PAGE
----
Get In the Zone

David Motto’s Practice Tip of the Week:
Get in the Zone

The Importance of “The Zone”

The traditional approach to practice (spend more time until you get better) has been blown out of the water by ideas of practicing deliberately, receiving continuous feedback, and maintaining focused concentration.

This state of focused concentration is commonly called “being in The Zone” and is officially known as “Flow” (a term coined by psychologist Mihály Csíkszentmihályi).

In the Zone, experiencing Flow, you lose all sense of time and become completely engaged with the task at hand.

There’s no doubt that The Zone helps musicians. Achieving a state of Flow speeds up the mastery process. It also helps you memorize more easily.

An additional bonus – and this is super important – is that Flow eliminates all the distracting thoughts you may be having when you practice.

You know those thoughts. They’re the non-musical worries that take your mind away from what you’re actually trying to accomplish musically.

Being in the Zone and achieving Flow sounds great and all, but this leads us to a big question:

“How can I get into The Zone in the first place?”

Timers: Tools for Achieving Flow

Today’s practice tip is about timers. Timers are not exciting, so bear with me as I explain how they can be a quick solution for getting in the Zone and achieving Flow.

I know you probably don’t associate timers with helping you make big leaps in your musical abilities or getting you in the Zone.

I also know that timers have gotten a bad reputation with musicians. You may have visions of parents putting a timer on top of a piano and telling their child to keep practicing until the timer goes off. You know, like it’s a punishment.

This technique is a sure way to take the joy out of playing music. However, timers can also be used in positive ways to help your focus and concentration.

Using a Timer to Give Yourself Dedicated Practice Time

One technique is to decide how long you want to practice and to set your timer when you start practicing. Unlike the parent scenario above, you are making your own decision to practice music. It’s not being forced on you, and this is a crucial difference.

Setting a timer for the full length of your practice session does wonders if you are very busy, easily distracted, addicted to checking email/texts, or just have trouble getting motivated. You can promise yourself that you won’t answer the phone, read a text message, or even look at a clock until the timer goes off. Your time, your energy, and your thoughts will be filled only with music!

Freeing your brain from non-music responsibilities puts you in the Zone. You allow yourself to dedicate a block of time to the music that is so important to you without feeling guilty about avoiding anything else in your life. This is an extremely powerful feeling!

Using a Timer to Get in the Zone Instantly

Even better than timing your entire practice session, you can use your timer to help develop the high level of focus needed to have major breakthroughs in your playing.

Here’s how this technique works:

Pick one item to work on. This could be a single scale or exercise, a very specific song section you’re learning, or something difficult you’ve been avoiding. The main thing is to choose just one item.

Then, set your timer for a very short time increment: 1 minute, 2 minutes, 5 minutes max. Your goal is simple: Work on that single item – and only that single item – while the timer is running.

Don’t worry about time. Don’t think about your overall progress. Don’t imagine your eventual performance of the whole song. Just focus all your energies on the task at hand. When the timer goes off, stop what you’re doing and go onto something else.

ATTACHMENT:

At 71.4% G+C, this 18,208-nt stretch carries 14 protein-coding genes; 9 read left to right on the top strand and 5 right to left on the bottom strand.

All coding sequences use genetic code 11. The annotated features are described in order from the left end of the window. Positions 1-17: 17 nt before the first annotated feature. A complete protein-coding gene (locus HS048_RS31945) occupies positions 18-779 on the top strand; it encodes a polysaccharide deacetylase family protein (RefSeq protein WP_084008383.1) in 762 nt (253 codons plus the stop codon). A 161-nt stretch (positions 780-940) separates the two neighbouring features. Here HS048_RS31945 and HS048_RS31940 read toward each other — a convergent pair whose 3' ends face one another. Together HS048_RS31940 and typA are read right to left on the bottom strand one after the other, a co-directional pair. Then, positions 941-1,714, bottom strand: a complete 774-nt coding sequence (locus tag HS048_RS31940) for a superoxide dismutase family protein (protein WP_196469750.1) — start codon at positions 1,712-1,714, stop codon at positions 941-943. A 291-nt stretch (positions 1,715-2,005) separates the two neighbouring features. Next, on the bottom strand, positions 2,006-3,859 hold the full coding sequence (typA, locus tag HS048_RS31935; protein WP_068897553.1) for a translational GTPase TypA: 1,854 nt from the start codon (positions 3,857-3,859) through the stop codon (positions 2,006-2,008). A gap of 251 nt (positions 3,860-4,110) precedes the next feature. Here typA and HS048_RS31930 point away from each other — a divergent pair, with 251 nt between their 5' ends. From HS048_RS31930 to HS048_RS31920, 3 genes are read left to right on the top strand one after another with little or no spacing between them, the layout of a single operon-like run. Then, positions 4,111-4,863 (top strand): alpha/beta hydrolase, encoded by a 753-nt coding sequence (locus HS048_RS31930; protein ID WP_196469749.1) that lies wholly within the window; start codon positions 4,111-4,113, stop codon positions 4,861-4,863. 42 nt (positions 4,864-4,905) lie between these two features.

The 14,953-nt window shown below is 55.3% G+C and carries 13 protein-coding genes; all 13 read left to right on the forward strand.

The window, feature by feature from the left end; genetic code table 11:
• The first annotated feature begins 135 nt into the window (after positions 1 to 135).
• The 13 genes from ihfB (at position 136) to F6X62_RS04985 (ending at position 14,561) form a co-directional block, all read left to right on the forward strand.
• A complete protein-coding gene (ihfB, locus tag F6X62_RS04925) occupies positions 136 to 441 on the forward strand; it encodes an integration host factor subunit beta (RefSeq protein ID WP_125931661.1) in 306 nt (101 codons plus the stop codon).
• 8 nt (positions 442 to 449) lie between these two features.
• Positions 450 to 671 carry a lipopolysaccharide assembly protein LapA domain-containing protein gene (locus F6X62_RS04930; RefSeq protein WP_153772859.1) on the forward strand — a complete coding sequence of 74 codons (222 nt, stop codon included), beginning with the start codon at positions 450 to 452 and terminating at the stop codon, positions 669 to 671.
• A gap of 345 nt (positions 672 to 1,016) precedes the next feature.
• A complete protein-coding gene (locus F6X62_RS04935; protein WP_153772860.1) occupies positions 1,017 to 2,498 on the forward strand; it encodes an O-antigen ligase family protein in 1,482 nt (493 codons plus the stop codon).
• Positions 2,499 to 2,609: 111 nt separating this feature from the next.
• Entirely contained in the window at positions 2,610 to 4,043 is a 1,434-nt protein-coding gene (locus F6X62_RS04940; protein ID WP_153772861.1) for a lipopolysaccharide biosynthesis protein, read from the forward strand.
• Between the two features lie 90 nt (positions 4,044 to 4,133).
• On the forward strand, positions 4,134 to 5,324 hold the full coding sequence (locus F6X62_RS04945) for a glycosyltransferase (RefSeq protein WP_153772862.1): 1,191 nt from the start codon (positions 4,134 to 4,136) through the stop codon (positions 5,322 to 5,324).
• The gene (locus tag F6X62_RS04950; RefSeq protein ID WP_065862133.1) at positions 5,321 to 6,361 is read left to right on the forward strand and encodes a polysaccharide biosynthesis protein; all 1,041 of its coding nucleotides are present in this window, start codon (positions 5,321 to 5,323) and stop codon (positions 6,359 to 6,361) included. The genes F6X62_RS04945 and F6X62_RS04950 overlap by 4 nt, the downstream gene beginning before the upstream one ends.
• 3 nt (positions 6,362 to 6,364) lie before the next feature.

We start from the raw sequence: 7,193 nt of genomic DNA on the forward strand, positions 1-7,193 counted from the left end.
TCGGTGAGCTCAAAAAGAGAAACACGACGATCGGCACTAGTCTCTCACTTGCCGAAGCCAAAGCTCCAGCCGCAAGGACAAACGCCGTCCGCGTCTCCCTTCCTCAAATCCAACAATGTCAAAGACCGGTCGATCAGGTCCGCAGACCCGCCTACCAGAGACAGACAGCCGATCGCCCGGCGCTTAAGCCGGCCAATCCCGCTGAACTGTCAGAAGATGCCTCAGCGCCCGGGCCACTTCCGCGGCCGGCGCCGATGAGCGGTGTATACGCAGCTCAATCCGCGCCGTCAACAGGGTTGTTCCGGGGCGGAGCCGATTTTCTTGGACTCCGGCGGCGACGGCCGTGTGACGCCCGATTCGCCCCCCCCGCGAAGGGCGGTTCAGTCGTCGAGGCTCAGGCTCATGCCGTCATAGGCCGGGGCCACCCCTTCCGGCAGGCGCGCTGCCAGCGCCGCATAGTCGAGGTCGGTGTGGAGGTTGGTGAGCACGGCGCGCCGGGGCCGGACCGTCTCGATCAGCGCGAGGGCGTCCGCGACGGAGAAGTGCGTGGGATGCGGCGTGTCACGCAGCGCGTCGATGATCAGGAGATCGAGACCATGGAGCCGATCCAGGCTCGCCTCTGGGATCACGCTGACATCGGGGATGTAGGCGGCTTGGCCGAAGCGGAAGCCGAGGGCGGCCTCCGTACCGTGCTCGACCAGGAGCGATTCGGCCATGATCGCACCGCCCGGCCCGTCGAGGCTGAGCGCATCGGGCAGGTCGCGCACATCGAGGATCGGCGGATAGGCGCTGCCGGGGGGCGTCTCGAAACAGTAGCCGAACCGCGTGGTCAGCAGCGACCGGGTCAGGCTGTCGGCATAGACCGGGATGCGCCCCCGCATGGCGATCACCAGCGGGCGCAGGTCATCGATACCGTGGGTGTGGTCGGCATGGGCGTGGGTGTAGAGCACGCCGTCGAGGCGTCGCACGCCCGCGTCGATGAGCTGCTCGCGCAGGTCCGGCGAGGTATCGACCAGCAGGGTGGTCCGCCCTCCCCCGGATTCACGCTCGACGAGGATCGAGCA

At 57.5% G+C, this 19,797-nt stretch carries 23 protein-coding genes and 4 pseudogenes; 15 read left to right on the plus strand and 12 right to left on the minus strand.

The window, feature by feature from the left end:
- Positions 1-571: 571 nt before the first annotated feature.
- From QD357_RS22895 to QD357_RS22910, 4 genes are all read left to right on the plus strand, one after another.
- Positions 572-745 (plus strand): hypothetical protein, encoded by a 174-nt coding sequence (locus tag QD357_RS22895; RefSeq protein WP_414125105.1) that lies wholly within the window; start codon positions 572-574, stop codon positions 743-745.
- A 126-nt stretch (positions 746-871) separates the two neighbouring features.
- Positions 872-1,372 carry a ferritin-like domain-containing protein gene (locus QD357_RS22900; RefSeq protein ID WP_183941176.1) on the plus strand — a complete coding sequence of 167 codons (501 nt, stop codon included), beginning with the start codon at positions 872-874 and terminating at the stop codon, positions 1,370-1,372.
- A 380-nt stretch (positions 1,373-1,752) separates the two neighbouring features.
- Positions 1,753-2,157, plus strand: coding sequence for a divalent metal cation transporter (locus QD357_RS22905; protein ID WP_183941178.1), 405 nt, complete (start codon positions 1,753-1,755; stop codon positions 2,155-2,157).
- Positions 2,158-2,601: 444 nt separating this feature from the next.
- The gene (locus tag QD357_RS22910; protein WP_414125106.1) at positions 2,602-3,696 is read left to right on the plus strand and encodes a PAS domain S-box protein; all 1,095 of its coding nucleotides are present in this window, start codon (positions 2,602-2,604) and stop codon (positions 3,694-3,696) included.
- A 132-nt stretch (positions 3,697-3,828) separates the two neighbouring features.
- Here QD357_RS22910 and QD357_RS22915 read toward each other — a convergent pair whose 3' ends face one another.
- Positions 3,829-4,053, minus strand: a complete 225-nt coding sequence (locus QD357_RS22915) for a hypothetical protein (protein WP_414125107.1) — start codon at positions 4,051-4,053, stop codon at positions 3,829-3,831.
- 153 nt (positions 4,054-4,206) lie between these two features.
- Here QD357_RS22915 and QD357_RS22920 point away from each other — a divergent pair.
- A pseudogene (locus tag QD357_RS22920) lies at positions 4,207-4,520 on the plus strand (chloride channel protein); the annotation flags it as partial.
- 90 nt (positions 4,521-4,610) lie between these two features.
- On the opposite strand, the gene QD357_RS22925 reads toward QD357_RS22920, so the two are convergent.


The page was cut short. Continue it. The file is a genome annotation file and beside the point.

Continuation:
You can use this technique multiple times during a single practice session. Each time be sure to focus on just one item.

This use of a timer is actually profound. It has a paradoxical effect, allowing you to completely forget about how long something is taking you to practice. It will free you from the usual constraints of time and focus your brain on important details. And, it can get you in the Zone faster than any other technique.

Other Ways to Get in the Zone

These two timer techniques for getting in the Zone are surprising and simple. Give them a try, and please leave me a comment below to tell me how these strategies are working for you.

Do you have other strategies for getting in the Zone and experiencing Flow? If so, let me know. I’d love to hear from you.

To Your Musical Success!
David Motto

This entry was posted in Achieving Goals, Motivation, Music, Music Practice Tips. Bookmark the permalink.

One Response to Get In the Zone

  1. David Motto says:

    I received this email today about this blog post:

    “David, in my modest opinion, your understanding of “Flow” concept is wrong.

    Flow, as you explain, means “concentration” or “mindfulness”.
    Flow doesn’t let you learn better…you get in Flow when you are a
    master on something and can do it fluently, not easily neither very
    difficult, only with enough difficulty to maintain required
    attention. You need to be a master on the subject to get in Flow.”

    Now, it’s likely true that I don’t understand Flow to the extent that psychology researchers do. But, I maintain that musicians at every level can, in fact, be masters of what they’re doing if that thing is small enough and slow enough that they maintain control throughout. Right now, today, you can leave everything in the world behind except for the small task you’re working on in the practice room.

    The main thing I want musicians to do when practicing is to be totally focused on their task, without distractions. Whether or not this matches the exact psychological definition of Flow is less important than learning how to eliminate distractions.

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